I for Intention, Impact and Inscrutable Karma

Is Intention behind the action important  or the impact after the action crucial?

A quick answer would be impact, since outcome is the deciding factor for success.  But when we think a little deeper we realize that just judging by “impact” is superficial, isolated and falls short.

It is our intentions that define honourable or dishonourable actions. If you gave a party after a success, if the intention was to revel in the joy with those close to you, it is honourable. If the intention was to show off your superiority or your wealth or your possessions, it becomes dishonourable.

Krishna in Mahabharata says of his use of deceit during the war, “What they are doing is adharma; what we are doing is also adharma, but we are doing it with an intention of establishing dharma.” It is not a question of right and wrong. It is a question of purpose.

When blinded by wrong intention, our actions are misguided as we pitting our self against another, and frustration and suffering inevitably result.

Here is where the inscrutable Karma Theory steps in.  Sometimes misinterpreted as a powerless fate subject to sin and divine judgment… and mostly a simple cause and effect what you send out, in any form, will come back to you.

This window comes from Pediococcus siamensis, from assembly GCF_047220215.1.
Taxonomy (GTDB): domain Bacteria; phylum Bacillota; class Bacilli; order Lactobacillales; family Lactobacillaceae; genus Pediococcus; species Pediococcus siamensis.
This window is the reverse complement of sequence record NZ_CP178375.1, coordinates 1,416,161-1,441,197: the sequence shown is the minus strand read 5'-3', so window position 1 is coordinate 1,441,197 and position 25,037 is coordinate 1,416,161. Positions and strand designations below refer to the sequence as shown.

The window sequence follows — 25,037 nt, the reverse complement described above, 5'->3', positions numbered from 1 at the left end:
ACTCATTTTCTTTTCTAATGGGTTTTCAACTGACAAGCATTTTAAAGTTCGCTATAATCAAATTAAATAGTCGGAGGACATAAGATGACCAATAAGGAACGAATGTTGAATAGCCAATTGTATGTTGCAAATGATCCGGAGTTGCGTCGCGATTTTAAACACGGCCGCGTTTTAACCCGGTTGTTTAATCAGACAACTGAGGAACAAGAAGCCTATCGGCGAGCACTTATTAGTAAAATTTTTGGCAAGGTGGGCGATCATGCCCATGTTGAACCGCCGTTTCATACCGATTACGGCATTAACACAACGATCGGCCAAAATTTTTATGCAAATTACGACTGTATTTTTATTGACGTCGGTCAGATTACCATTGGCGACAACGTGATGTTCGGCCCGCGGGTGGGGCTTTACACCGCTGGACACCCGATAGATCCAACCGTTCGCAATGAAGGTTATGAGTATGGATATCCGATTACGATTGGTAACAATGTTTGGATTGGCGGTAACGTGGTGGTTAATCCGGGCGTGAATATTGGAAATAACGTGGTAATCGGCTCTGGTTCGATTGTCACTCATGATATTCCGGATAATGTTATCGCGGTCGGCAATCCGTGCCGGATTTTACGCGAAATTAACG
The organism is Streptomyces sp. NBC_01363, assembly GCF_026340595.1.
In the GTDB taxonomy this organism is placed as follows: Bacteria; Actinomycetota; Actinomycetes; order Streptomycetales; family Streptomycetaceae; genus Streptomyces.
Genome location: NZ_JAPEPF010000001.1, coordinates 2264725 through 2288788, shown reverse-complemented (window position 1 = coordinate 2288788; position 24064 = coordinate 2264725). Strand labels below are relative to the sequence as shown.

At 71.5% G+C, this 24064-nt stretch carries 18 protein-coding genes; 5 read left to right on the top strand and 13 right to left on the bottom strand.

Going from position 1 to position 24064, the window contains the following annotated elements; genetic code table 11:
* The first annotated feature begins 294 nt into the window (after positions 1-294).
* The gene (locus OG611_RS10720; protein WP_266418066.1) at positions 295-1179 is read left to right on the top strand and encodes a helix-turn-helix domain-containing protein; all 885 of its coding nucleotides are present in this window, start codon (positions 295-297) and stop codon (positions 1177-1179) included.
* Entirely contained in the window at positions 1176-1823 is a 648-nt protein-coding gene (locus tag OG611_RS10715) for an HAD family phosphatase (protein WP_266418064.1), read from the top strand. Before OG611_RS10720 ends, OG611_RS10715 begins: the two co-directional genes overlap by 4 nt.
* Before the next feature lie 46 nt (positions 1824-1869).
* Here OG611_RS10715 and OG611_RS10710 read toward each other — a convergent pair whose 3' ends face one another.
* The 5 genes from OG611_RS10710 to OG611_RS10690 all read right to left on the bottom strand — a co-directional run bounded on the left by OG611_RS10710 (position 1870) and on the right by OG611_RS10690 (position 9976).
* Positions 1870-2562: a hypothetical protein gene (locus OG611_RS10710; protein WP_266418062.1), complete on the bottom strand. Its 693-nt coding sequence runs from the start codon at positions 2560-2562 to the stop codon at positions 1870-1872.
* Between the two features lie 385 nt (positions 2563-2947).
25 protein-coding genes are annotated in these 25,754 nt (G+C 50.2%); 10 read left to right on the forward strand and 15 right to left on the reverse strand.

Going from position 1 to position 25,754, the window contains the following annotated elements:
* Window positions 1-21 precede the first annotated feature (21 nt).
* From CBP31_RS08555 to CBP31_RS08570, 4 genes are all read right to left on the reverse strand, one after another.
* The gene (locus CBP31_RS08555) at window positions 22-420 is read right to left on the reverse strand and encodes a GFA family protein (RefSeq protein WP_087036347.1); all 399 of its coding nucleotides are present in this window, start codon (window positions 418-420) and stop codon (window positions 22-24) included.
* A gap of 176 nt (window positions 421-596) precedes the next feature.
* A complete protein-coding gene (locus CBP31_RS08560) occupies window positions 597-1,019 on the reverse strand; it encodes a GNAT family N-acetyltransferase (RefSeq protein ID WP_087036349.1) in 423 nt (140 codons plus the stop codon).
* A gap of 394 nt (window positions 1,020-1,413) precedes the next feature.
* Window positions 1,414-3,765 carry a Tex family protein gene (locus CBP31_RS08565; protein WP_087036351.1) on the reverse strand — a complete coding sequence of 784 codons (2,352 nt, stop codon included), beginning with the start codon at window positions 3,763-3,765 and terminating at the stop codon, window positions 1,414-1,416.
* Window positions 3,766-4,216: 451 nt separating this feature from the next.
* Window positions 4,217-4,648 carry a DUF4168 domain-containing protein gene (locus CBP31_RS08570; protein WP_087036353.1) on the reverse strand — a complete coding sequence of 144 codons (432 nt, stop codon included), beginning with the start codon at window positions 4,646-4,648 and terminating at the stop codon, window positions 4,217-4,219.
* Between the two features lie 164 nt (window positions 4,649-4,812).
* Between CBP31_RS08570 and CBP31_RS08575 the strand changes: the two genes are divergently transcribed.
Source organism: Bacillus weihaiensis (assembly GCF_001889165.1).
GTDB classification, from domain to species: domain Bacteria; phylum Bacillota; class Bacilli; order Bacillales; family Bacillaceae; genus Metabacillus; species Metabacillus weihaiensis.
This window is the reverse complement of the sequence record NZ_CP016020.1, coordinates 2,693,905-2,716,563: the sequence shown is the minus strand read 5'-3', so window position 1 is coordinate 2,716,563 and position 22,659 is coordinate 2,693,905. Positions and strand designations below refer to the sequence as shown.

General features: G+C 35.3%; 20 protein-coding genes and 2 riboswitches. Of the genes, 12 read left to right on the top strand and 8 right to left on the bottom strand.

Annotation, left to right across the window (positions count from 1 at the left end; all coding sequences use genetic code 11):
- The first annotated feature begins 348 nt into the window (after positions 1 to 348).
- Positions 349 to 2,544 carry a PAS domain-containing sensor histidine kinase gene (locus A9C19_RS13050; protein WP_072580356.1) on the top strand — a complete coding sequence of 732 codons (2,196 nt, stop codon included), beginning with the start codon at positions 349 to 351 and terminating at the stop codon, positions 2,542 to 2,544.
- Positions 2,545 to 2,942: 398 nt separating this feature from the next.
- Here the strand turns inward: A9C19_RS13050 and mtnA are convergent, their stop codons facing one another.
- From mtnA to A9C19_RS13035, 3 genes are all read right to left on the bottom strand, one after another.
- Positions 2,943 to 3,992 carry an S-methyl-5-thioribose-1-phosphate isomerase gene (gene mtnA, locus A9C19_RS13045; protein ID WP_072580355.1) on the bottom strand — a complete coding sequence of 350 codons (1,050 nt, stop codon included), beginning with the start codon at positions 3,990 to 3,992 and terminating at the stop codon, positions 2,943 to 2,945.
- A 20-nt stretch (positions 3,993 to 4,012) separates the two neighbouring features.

We need to weigh and consider the consequences of our intentions, not only for ourself, but on others in the world around us. But rather than look outward I prefer to interpret the Karma theory as an emphasis on personal responsibility.

When our acts of body, speech, or mind are motivated by malicious intentions such as greed and hatred, the more negative and toxic we become, and the more we suffer, no matter what “success” accrues to us externally. The reverse is also true: intentions of empathy and wisdom shape us into calmer, stronger and positive individuals who are less swayed by suffering, even in the face of difficulties.

So subject each thought that powers actions to mindful scrutiny and act intentionally with a positive energy and watch the magic begin!

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